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ARS Home » Northeast Area » Beltsville, Maryland (BARC) » Beltsville Agricultural Research Center » Molecular Plant Pathology Laboratory » Research » Publications at this Location » Publication #402444

Research Project: Omics-Based Approach to Detection, Identification, and Systematics of Plant Pathogenic Phytoplasmas and Spiroplasmas

Location: Molecular Plant Pathology Laboratory

Title: Editorial: Recent advances in crop diseases associated with plant vascular-colonizing bacteria

item Wei, Wei
item AIT BARKA, ESSAID - Universite De Reims Champagne-Ardenne
item EICHMEIER, ALES - Mendel University

Submitted to: Frontiers in Plant Science
Publication Type: Peer Reviewed Journal
Publication Acceptance Date: 3/23/2023
Publication Date: 3/30/2023
Citation: Wei, W., Ait Barka, E., Eichmeier, A. 2023. Editorial: Recent advances in crop diseases associated with plant vascular-colonizing bacteria. Frontiers in Plant Science. 14. Article e1171973.

Interpretive Summary: Plants have a system that transports water, minerals, and food throughout their bodies called the vascular system. This system is important for plant growth and development. However, plant pathogens can easily invade and colonize this system, causing diseases that can damage crops and lead to economic losses. This editorial addresses a Research Topic led by an ARS scientist in Beltsville, Maryland that focuses on two major diseases caused by plant vascular-colonizing bacteria: huanglongbing (HLB) and black rot. HLB mainly impacts citrus trees, leading to reduced crop yields and poor fruit quality. Black rot affects brassica vegetables worldwide and causes significant crop damage. The articles published on this Research Topic provide important insights into the population diversity of the bacteria that cause HLB, the impact of HLB on citrus crops, and potential approaches for diversifying citrus orchards. The additional study will help to understand the underlying causes of HLB and black rot diseases and develop effective management strategies. The editorial also highlights the significance of global cooperation among scientists, policymakers, and stakeholders to promote research efforts and successfully control the disease. Although these articles represent only a small fraction of the current research in the field, they are an important step toward combatting these diseases and maintaining crop health and productivity.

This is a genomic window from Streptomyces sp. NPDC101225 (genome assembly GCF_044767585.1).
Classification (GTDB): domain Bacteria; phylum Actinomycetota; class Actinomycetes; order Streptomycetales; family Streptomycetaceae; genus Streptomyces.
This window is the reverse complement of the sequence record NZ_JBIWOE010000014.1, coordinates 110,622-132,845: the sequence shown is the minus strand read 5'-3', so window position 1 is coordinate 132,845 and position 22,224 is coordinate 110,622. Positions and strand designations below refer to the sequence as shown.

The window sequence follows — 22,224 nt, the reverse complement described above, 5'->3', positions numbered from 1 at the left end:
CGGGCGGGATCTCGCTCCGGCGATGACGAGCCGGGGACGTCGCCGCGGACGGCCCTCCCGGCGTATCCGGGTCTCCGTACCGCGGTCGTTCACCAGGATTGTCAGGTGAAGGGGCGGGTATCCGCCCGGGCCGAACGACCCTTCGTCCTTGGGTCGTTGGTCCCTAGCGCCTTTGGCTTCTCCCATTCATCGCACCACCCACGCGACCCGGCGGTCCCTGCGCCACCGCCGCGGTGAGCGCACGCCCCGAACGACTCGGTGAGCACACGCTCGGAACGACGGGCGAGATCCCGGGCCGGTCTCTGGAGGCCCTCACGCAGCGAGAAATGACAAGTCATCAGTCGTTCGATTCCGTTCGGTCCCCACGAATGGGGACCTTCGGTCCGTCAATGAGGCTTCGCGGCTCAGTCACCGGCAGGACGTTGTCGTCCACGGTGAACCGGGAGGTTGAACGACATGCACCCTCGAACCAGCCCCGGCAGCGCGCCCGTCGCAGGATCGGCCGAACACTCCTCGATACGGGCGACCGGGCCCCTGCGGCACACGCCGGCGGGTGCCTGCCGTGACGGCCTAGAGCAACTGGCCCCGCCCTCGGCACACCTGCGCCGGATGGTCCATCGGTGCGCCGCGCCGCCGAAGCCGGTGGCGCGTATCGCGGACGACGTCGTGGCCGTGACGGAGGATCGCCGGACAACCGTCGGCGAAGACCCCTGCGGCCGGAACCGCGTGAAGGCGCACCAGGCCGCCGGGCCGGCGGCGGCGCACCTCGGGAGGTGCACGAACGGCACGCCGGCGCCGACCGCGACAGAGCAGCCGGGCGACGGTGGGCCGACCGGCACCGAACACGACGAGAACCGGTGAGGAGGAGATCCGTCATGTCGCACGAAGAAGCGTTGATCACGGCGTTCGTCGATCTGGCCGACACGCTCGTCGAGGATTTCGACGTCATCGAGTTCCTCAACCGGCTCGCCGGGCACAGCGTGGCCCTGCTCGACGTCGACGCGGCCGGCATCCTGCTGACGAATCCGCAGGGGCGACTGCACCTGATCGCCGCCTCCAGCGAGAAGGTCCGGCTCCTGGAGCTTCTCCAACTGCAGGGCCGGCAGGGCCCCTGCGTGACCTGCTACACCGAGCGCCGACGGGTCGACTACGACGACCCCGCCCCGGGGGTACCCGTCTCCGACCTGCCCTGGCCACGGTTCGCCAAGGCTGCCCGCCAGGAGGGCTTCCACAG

Technical Abstract: The plant vascular system is a vital part of healthy plants and is The plant vascular system is a vital part of healthy plants and is composed of two primary tissue types: phloem and xylem. The phloem transports carbohydrates from the source leaves to where they are needed for growth and development, while the xylem delivers water and mineral ions from the roots to the rest of the plant. These two types of vascular tissues form a complex and essential network that supports the overall functioning of the plants. Despite its importance, the plant vascular system is vulnerable to colonization by phytopathogenic bacteria, including wall-less Mollicutes, walled phloem-limited bacteria, walled xylem-restricted bacteria, and other bacteria that invade the plant through different pathways. The infection of plants by these bacteria can often lead to stunted growth, wilting, necrosis, flower deformation, tumors/galls, and even plant death, resulting in serious economic losses to commercial crops and ornamental trees.